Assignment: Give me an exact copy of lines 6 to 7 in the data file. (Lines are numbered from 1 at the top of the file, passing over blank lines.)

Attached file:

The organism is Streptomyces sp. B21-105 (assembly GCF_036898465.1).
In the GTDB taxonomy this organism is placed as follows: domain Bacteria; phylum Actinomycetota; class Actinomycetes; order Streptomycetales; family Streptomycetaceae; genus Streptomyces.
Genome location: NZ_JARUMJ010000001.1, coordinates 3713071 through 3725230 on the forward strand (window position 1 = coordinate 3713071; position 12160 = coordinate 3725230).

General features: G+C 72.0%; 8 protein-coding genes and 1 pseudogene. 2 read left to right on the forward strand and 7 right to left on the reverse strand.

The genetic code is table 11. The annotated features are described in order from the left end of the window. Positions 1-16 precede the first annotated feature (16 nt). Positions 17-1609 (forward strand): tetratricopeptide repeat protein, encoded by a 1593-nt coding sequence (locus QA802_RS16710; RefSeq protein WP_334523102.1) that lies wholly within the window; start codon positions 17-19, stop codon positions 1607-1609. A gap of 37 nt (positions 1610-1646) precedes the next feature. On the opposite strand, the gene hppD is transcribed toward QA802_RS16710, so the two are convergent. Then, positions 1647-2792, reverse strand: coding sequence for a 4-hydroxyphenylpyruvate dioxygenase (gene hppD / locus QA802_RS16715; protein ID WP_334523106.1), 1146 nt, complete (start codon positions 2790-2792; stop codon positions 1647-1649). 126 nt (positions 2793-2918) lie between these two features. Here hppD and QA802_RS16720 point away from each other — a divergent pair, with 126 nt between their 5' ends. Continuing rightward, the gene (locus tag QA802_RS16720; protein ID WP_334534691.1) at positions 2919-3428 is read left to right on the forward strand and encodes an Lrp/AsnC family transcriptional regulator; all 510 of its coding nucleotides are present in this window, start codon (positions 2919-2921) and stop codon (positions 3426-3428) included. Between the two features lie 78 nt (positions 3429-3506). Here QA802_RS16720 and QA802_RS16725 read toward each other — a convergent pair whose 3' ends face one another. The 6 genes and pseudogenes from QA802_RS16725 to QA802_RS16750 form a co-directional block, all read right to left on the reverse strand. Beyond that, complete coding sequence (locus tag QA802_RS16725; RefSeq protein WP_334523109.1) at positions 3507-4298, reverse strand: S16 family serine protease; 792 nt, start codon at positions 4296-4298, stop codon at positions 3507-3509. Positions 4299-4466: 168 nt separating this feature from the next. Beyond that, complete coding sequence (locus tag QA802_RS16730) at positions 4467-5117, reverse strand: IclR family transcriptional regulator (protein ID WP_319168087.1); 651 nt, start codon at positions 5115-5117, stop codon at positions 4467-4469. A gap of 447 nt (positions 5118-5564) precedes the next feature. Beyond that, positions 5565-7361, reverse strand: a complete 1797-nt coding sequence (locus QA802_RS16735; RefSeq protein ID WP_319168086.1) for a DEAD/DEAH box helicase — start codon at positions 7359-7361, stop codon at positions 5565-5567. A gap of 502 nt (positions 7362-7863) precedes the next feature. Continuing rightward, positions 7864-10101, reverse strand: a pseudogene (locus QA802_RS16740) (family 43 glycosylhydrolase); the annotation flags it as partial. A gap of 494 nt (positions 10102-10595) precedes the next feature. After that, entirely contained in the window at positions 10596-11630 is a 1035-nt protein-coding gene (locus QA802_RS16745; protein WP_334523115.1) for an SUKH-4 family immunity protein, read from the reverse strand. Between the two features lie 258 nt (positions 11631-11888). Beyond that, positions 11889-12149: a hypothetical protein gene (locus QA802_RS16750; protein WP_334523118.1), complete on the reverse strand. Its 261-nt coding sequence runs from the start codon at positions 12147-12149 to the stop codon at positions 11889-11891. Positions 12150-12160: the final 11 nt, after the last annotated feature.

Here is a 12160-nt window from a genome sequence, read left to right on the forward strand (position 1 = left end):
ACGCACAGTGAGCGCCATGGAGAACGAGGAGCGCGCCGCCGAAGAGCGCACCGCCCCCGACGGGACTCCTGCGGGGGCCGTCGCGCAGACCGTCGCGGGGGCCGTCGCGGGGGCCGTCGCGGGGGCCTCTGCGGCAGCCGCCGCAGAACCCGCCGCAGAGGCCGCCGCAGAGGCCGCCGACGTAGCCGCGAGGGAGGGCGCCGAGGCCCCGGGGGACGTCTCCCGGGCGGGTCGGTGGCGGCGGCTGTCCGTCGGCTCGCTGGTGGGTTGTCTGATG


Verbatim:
Here is a 12160-nt window from a genome sequence, read left to right on the forward strand (position 1 = left end):
ACGCACAGTGAGCGCCATGGAGAACGAGGAGCGCGCCGCCGAAGAGCGCACCGCCCCCGACGGGACTCCTGCGGGGGCCGTCGCGCAGACCGTCGCGGGGGCCGTCGCGGGGGCCGTCGCGGGGGCCTCTGCGGCAGCCGCCGCAGAACCCGCCGCAGAGGCCGCCGCAGAGGCCGCCGACGTAGCCGCGAGGGAGGGCGCCGAGGCCCCGGGGGACGTCTCCCGGGCGGGTCGGTGGCGGCGGCTGTCCGTCGGCTCGCTGGTGGGTTGTCTGATG